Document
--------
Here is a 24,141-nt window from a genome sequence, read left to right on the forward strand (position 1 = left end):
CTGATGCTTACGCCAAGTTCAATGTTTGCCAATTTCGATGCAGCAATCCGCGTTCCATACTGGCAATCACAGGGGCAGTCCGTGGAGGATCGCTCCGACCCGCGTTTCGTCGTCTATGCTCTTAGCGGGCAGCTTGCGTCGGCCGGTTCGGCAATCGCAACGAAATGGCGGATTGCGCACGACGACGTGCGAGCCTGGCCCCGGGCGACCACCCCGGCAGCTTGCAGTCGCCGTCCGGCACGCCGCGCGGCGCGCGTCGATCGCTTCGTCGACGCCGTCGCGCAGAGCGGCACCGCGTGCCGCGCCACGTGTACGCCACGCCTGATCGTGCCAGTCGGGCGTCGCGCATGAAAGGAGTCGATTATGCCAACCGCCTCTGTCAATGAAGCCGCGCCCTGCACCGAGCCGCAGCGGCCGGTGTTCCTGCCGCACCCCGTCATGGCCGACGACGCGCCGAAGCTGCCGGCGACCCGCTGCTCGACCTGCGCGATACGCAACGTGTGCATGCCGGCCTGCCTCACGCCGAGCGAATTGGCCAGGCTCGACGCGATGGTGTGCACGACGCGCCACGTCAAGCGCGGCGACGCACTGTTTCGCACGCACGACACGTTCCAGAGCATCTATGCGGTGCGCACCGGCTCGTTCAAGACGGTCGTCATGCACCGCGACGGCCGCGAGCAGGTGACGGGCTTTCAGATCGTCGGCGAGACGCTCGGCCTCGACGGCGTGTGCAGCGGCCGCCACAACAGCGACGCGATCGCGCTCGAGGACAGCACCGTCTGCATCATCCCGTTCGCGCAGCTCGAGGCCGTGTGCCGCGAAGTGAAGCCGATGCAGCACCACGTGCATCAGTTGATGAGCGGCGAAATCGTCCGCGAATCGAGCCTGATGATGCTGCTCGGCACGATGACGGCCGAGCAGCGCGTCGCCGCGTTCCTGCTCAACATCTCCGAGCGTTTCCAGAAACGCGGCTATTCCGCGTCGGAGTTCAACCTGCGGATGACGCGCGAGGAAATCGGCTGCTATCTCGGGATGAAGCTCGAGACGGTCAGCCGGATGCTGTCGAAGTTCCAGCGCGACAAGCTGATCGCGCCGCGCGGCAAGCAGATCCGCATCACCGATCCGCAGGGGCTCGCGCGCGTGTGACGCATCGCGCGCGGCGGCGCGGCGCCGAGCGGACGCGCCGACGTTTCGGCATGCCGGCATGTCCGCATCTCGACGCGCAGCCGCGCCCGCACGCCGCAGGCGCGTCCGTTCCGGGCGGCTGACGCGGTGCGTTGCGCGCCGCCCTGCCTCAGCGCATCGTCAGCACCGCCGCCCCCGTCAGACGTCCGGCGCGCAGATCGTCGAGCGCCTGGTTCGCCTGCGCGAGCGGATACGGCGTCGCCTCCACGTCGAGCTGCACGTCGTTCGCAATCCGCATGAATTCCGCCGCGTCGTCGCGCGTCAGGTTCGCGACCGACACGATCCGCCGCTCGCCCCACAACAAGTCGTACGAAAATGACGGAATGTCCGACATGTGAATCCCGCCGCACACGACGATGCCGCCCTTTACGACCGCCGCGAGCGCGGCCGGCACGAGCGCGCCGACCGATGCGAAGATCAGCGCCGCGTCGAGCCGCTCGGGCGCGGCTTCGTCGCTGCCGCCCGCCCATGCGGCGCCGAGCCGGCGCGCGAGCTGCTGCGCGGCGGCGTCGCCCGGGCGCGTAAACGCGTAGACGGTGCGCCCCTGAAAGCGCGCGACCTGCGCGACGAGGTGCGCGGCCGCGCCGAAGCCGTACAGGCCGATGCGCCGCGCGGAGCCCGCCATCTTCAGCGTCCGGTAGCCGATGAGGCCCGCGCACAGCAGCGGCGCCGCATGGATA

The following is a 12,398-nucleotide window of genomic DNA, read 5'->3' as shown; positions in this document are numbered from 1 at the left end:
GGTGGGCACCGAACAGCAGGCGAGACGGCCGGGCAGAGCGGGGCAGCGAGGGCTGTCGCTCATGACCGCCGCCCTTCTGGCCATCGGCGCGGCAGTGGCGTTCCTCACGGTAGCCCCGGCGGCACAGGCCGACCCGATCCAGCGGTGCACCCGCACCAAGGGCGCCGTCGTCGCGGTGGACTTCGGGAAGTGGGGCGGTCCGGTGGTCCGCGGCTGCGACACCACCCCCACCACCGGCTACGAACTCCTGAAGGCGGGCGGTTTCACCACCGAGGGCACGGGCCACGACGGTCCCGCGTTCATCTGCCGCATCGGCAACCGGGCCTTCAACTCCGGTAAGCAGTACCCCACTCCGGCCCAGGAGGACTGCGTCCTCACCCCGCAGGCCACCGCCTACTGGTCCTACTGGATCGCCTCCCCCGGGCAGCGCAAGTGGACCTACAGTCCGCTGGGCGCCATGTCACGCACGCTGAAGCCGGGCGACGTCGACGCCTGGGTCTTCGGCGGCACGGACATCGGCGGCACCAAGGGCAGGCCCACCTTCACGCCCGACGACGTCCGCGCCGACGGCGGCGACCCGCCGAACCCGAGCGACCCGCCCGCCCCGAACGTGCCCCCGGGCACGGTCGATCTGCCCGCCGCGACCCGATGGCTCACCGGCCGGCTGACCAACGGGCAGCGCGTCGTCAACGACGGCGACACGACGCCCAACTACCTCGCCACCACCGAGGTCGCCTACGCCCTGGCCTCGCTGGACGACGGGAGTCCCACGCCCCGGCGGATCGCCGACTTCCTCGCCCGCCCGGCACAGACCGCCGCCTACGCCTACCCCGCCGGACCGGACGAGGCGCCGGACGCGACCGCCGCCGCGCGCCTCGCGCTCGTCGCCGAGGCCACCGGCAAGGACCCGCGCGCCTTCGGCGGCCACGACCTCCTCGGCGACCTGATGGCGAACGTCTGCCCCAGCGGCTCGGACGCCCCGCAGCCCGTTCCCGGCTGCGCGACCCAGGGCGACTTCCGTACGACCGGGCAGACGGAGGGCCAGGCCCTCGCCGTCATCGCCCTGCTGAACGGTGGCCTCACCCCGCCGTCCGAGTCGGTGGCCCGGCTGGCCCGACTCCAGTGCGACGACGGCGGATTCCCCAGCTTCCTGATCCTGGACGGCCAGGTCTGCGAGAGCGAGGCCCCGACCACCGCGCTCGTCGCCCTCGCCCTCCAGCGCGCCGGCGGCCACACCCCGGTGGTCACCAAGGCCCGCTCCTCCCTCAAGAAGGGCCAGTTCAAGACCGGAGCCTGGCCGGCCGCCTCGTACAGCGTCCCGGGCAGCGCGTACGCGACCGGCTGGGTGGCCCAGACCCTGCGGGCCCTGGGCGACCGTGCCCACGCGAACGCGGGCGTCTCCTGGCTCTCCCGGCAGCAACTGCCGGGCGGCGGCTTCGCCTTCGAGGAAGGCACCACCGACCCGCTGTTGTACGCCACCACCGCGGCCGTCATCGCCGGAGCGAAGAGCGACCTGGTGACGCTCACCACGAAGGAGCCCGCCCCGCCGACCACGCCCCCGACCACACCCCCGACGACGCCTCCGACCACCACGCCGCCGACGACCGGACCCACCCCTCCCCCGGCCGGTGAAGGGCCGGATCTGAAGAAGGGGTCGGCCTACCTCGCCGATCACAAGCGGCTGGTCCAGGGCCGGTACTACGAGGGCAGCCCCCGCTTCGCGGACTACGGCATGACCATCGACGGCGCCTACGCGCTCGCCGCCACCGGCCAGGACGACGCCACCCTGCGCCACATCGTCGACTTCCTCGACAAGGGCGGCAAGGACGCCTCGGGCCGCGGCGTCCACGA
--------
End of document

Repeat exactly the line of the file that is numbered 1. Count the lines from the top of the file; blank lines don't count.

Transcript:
Here is a 24,141-nt window from a genome sequence, read left to right on the forward strand (position 1 = left end):